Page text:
Page 17

9_11_13_15_16-17_18-19_muk.qxp_9/11/13/15/19/23/25 29/03/2019 16:10 Page 17


Save the date

GCA Speaks Out Association adds its voice to the IRC, bira and Bank of England The last few weeks has seen the GCA’s ceo Amanda Fergusson put the greeting card industry on the map with the Independent Retailers Confederation (IRC), the British Independent Retailer Association (bira) and to the Bank of England (via The Senate of The Genesis Institute). “It makes absolute sense that the GCA adds its voice to other bodies that have the potential to make a real difference to our members’ businesses, whether on the publishing, retailing or trade supply sides,” said Amanda. “The IRC, bira and the Genesis Institute all have access to government and by having an open dialogue with them, we can feed into their lobbying,” added Amanda. “The fact that 94% of greeting cards are still bought in bricks and mortar stores has been of real interest to these

organisations, many of whom are amazed at the size of our industry, both in the amount of revenue it generates £1.7 billion in UK retail alone - as well as the number of people in direct employment - a conservative estimate being 100,000.” The IRC, which represents over 100,000 UK independent retailers, is working on a high street regeneration project and is currently looking to identify ‘beacon towns’ where there are strong local communities who are working well to support local businesses. “I know that within the greeting card sector we have some great indie movers and shakers that have already contributed to making a difference in their respective localities. It would be great to hear from those who would like to put their town forward to become part of this programme,” urged Amanda. (Amanda can be emailed on Above: The GCA’s ceo Amanda Fergusson with Ojay McDonald, ceo of Association of Town and City Management (ATCM), who made a presentation at the recent meeting. Left: The Senate of the Genesis Institute, met at the Bank of England, the GCA’s ceo Amanda Fergusson attended the meeting.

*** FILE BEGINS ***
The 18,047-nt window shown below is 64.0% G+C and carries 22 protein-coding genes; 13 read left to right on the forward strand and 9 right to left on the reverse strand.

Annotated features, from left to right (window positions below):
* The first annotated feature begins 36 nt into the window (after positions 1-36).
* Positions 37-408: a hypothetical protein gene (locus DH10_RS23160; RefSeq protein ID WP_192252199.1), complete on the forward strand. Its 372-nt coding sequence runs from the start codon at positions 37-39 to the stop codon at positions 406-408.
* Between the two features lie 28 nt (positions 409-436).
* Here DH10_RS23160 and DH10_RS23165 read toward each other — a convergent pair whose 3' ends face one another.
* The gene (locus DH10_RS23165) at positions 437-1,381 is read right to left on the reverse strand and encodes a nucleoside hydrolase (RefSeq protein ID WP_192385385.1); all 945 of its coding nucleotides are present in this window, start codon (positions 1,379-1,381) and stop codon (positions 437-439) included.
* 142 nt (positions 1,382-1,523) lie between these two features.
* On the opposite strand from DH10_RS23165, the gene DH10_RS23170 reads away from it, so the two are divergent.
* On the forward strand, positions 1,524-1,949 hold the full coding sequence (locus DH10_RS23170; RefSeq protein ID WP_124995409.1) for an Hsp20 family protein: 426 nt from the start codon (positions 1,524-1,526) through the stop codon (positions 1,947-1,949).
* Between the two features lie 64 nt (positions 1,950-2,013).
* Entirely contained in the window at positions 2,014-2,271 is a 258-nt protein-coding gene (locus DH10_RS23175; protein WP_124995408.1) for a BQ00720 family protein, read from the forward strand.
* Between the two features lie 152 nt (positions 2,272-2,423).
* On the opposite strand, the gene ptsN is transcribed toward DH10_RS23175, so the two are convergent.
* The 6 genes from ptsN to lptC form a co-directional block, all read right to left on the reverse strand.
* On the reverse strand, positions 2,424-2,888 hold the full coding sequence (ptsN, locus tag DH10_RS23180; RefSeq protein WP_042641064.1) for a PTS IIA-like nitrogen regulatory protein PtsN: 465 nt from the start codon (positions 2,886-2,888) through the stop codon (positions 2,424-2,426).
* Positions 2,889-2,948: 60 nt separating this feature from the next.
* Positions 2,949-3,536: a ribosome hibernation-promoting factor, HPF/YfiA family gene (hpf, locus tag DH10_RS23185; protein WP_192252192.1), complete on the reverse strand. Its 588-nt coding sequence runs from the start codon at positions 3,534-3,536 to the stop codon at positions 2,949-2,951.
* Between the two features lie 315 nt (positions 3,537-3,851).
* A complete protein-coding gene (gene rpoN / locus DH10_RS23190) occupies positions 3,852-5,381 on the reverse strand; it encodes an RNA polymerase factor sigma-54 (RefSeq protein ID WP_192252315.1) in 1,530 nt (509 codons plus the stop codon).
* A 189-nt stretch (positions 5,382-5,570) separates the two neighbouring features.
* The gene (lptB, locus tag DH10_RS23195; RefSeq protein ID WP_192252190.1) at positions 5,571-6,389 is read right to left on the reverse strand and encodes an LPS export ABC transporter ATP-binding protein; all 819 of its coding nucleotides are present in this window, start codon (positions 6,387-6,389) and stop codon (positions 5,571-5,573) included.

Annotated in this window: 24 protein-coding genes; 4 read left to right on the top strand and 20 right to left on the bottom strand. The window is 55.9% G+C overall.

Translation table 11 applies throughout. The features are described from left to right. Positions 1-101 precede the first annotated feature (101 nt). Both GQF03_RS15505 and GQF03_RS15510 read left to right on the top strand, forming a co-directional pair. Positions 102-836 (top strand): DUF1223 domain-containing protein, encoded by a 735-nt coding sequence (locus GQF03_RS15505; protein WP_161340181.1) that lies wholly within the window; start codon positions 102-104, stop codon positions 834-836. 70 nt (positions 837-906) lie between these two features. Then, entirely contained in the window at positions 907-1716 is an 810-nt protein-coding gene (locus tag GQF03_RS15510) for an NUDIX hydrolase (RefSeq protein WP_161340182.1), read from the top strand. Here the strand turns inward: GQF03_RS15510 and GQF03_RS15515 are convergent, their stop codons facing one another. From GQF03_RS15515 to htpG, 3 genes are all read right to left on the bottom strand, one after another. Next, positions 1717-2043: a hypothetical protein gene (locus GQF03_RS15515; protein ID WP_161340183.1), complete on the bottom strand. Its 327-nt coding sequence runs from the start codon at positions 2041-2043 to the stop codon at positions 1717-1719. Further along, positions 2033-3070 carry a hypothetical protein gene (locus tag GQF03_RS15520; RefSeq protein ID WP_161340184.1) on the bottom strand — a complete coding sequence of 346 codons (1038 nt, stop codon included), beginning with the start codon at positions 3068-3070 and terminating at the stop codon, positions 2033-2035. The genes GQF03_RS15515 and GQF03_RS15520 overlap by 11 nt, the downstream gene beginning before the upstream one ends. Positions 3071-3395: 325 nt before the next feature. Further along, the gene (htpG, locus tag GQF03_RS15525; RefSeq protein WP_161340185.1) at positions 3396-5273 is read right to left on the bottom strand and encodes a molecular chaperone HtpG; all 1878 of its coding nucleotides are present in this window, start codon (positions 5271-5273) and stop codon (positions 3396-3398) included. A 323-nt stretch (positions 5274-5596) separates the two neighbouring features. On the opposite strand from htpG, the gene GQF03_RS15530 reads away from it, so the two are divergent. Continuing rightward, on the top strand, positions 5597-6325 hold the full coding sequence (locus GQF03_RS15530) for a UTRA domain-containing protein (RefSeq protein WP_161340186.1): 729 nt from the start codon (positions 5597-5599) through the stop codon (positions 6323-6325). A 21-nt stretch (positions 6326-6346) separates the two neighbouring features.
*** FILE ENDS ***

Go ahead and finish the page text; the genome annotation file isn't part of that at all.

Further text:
Cards are a ‘basket case’ Confirming how firmly entrenched greeting cards are in British society, they are one of the products that are used to measure current UK consumer price inflation. Every year the Office of National Statistics (ONS) compiles a “shopping basket” of items (products and services), the costs of which form the basis of measuring inflation. To make sure the measures are up-to-date and representative of how the public live their lives and spend their money, some items are taken out of Above: The ONS still includes greeting cards in its ‘basket’. the baskets and some are brought in. Jumping on the fact that ‘envelopes’ have been removed from the basket, some media coverage intimated that this included greeting cards. This is most definitely not the case. The envelopes in question that are no longer ‘in the basket’ refer to packs of envelopes. An article in the Daily Mail, entitled ‘Now envelopes are delivered to history’, began ‘A note of thanks, a birthday card, a handwritten message from a far flung place - envelopes landing on the doormat have often held a certain excitement. But it seems they have now been delivered to the annals of history’, suggested some ambiguous coverage in the national press. Immediately seeking clarification and to affirm the strength of greeting cards as a consumer product, the GCA’s ceo Amanda Fergusson contacted the ONS. A speedy response from Mike Gibbs of the Retail Prices Index’s team delivered reassurance that there is no cause for concern, with both greeting cards and wrapping paper included in the Books, Newspapers and Stationery ‘basket’. He stated "... greeting cards are still very much a staple of UK expenditure...There are no plans to remove these from the basket anytime soon”. He confirmed that packs of envelopes a standalone item have been removed as “the expenditure has fallen to below the threshold for inclusion.”